At last, a moment we’ve been waiting for! The release of a major evaluation of marriage programs funded by federal welfare dollars titled “Early Impacts from the Building Strong Families Project,” written by Mathematica Policy Research Inc. under a federal contract. Punch line: they don’t work.
The executive summary is very worth reading. It does not sugar-coat the dismal results, and I love the opening line: “Although most children raised by single parents fare well, …”
Our friend Shawn Fremsted at Center for Economic & Policy Research does a nice job of summarizing, concluding that the federal Healthy Marriage Initiative was a mistake that shouldn’t be repeated. Hear hear!
Rather than re-hash, I’ll add a comment on how the report’s detailed information about program operations speaks to the question of whether marriage programs should receive anti-poverty funds. I’m writing from the perspective of having spent 13 years working in low income neighborhoods around NYC, designing and running social service and housing programs for TANF* recipients and other community residents.
Mathematica reports that “Most BSF programs had little or no effect on relationships; however, there were two notable exceptions. The Oklahoma City program had a consistent pattern of positive effects, while the Baltimore program had a number of negative effects.” Oklahoma City was the only one using a relationship curriculum especially designed for low-income / low-literacy couples. Baltimore recruited couples with the lowest incomes and the lowest levels of commitment to each other or the program. Oklahoma City’s program was purpose-built; Baltimore’s was added to a pre-existing program “known for providing employment and fatherhood services to low-income men since 1999.” Although only 45% of participants in OK City graduated, that is five times higher than all the other programs.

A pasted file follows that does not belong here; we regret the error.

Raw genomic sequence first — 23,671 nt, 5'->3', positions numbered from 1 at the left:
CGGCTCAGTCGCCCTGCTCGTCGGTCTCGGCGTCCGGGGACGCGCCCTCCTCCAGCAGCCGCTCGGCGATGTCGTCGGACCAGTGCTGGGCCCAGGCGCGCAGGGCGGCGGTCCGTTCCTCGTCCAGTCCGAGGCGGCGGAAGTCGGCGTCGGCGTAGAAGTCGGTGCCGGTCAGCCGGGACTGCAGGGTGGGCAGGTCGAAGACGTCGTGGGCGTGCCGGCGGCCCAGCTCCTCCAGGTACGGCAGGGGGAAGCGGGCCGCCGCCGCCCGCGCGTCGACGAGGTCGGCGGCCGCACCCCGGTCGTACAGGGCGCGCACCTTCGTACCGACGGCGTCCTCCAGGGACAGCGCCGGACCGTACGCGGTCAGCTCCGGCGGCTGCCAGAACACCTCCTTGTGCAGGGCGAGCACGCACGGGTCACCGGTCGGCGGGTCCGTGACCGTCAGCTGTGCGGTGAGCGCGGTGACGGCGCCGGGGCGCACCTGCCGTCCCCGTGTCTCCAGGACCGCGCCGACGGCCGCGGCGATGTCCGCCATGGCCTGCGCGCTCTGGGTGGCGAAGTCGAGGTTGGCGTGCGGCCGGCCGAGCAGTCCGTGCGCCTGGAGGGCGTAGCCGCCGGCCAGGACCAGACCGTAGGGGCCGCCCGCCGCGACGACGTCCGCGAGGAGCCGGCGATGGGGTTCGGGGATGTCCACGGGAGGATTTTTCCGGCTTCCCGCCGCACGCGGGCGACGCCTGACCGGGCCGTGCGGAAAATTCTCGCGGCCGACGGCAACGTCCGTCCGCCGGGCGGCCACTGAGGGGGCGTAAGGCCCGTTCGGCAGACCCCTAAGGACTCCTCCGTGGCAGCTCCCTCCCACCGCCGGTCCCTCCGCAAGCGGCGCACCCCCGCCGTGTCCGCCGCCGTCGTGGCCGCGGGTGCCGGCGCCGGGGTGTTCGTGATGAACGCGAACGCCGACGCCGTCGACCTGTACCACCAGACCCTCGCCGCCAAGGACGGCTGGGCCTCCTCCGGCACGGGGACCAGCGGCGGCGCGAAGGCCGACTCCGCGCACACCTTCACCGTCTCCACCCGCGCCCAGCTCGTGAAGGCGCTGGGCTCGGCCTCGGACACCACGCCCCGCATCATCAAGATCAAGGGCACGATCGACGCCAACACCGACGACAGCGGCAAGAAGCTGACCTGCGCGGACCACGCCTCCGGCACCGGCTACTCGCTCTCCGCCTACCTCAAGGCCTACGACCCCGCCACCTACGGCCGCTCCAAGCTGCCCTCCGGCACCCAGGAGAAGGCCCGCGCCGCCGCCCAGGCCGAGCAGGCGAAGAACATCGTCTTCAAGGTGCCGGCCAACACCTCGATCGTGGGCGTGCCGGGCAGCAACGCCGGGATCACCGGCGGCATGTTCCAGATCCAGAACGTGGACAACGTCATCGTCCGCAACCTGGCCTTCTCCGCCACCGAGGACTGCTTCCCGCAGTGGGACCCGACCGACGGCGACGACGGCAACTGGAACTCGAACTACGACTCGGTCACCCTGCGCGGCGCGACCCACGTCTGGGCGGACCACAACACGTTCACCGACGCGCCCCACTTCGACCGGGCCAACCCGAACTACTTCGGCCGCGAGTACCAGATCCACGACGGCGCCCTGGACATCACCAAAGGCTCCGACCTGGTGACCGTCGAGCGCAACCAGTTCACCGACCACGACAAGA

There are many other distinctions, of course. But these few suggest that these marriage programs didn’t just fail, they failed to address the realities of people with very low incomes who could have been receiving more effective anti-poverty services if TANF funds hadn’t been diverted by marriage-happy politicians.
We eagerly await the release of more marriage program evaluations. To learn more about the upcoming evaluations, and what we hope to learn from them, turn to page 14 of Let Them Eat Wedding Rings.
Sign the petition to help us stop the federal government from throwing more good money after bad! If you are an expert on TANF and/or represent an organization that is working on TANF issues, join our professional coalition!
*TANF = Temporary Assistance for Needy Families, the primary federal welfare program.